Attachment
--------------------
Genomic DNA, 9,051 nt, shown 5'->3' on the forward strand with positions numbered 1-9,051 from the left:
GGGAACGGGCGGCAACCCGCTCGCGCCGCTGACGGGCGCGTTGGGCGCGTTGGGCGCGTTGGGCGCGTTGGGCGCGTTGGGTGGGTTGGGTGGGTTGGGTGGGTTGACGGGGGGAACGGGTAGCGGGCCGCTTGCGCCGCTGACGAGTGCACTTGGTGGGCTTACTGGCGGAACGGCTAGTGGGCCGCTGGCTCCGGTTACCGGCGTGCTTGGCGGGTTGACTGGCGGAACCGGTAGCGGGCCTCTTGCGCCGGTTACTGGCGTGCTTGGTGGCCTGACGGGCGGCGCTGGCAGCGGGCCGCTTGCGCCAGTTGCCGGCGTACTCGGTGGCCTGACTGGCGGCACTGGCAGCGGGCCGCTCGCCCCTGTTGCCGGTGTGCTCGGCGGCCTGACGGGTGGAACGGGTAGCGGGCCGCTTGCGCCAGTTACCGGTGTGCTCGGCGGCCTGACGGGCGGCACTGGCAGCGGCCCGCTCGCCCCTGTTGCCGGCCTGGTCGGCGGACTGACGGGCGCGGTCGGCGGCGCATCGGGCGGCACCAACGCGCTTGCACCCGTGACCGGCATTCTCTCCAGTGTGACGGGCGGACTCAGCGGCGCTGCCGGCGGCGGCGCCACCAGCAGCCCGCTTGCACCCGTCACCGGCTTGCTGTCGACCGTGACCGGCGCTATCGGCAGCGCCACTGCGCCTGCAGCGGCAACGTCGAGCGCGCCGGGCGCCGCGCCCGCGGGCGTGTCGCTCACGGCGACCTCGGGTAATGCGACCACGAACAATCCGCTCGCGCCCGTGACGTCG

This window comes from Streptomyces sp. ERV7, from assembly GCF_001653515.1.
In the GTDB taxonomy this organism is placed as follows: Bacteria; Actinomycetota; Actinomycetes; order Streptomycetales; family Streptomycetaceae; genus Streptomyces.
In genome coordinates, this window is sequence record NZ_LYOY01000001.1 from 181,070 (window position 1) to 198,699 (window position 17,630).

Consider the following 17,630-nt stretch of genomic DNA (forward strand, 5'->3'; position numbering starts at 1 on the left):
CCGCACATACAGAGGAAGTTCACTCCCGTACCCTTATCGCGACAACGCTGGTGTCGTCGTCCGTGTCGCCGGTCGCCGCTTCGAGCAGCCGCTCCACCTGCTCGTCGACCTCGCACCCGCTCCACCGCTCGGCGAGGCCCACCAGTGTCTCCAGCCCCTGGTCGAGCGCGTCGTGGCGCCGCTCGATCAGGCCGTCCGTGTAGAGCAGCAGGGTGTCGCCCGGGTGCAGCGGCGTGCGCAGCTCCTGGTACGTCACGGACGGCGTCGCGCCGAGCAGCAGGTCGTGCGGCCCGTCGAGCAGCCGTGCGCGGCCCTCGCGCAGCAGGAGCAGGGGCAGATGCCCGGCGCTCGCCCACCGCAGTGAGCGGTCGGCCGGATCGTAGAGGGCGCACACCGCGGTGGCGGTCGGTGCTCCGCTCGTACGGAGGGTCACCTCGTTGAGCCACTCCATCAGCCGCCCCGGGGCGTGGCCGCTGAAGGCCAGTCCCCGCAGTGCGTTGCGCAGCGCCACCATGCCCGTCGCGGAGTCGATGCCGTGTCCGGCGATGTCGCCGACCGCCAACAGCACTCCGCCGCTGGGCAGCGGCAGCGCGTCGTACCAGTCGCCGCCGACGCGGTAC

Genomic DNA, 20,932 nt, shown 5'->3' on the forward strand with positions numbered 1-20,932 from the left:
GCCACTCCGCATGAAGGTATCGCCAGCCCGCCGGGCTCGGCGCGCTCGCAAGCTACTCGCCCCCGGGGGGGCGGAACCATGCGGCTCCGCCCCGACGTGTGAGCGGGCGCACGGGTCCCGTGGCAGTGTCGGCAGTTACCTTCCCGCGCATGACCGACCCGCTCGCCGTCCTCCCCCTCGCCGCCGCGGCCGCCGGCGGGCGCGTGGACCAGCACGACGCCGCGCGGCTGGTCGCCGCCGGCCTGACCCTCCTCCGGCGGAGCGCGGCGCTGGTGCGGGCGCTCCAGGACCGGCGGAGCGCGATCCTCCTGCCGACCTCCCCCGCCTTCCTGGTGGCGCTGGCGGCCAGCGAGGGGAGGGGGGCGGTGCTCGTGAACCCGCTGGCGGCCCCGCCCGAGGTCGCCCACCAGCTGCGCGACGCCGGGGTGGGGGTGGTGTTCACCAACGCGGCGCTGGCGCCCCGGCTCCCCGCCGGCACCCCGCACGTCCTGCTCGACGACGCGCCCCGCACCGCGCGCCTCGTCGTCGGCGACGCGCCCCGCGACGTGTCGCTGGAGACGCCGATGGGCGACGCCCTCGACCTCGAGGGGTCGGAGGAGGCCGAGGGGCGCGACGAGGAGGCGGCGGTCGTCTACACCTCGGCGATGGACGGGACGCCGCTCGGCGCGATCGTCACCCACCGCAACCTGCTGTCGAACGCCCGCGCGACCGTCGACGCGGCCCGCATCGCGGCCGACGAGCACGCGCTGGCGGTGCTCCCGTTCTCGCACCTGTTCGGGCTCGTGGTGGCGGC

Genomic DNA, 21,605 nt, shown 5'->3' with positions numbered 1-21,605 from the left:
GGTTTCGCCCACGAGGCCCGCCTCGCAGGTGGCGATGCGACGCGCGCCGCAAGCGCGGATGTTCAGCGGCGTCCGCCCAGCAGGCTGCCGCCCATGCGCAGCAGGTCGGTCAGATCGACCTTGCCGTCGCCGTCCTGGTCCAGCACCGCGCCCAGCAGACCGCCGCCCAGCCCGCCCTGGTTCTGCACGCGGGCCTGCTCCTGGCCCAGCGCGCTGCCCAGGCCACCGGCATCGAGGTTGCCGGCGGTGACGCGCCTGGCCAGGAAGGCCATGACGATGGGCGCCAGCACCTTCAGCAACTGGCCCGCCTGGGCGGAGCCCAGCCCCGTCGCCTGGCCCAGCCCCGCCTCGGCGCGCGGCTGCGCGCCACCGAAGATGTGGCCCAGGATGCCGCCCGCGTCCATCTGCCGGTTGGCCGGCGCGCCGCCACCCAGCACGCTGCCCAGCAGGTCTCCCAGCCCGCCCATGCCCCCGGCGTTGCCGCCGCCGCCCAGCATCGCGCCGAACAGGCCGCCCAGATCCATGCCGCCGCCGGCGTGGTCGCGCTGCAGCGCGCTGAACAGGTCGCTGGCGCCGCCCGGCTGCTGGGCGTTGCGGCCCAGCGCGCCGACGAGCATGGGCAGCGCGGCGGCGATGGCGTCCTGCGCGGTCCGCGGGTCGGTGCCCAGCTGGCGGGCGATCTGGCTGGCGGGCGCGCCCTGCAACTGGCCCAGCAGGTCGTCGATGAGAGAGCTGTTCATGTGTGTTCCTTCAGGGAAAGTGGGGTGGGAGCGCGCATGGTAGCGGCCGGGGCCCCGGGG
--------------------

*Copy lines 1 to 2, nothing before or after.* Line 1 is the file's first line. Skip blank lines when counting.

Genomic DNA, 9,051 nt, shown 5'->3' on the forward strand with positions numbered 1-9,051 from the left:
GGGAACGGGCGGCAACCCGCTCGCGCCGCTGACGGGCGCGTTGGGCGCGTTGGGCGCGTTGGGCGCGTTGGGCGCGTTGGGTGGGTTGGGTGGGTTGGGTGGGTTGACGGGGGGAACGGGTAGCGGGCCGCTTGCGCCGCTGACGAGTGCACTTGGTGGGCTTACTGGCGGAACGGCTAGTGGGCCGCTGGCTCCGGTTACCGGCGTGCTTGGCGGGTTGACTGGCGGAACCGGTAGCGGGCCTCTTGCGCCGGTTACTGGCGTGCTTGGTGGCCTGACGGGCGGCGCTGGCAGCGGGCCGCTTGCGCCAGTTGCCGGCGTACTCGGTGGCCTGACTGGCGGCACTGGCAGCGGGCCGCTCGCCCCTGTTGCCGGTGTGCTCGGCGGCCTGACGGGTGGAACGGGTAGCGGGCCGCTTGCGCCAGTTACCGGTGTGCTCGGCGGCCTGACGGGCGGCACTGGCAGCGGCCCGCTCGCCCCTGTTGCCGGCCTGGTCGGCGGACTGACGGGCGCGGTCGGCGGCGCATCGGGCGGCACCAACGCGCTTGCACCCGTGACCGGCATTCTCTCCAGTGTGACGGGCGGACTCAGCGGCGCTGCCGGCGGCGGCGCCACCAGCAGCCCGCTTGCACCCGTCACCGGCTTGCTGTCGACCGTGACCGGCGCTATCGGCAGCGCCACTGCGCCTGCAGCGGCAACGTCGAGCGCGCCGGGCGCCGCGCCCGCGGGCGTGTCGCTCACGGCGACCTCGGGTAATGCGACCACGAACAATCCGCTCGCGCCCGTGACGTCG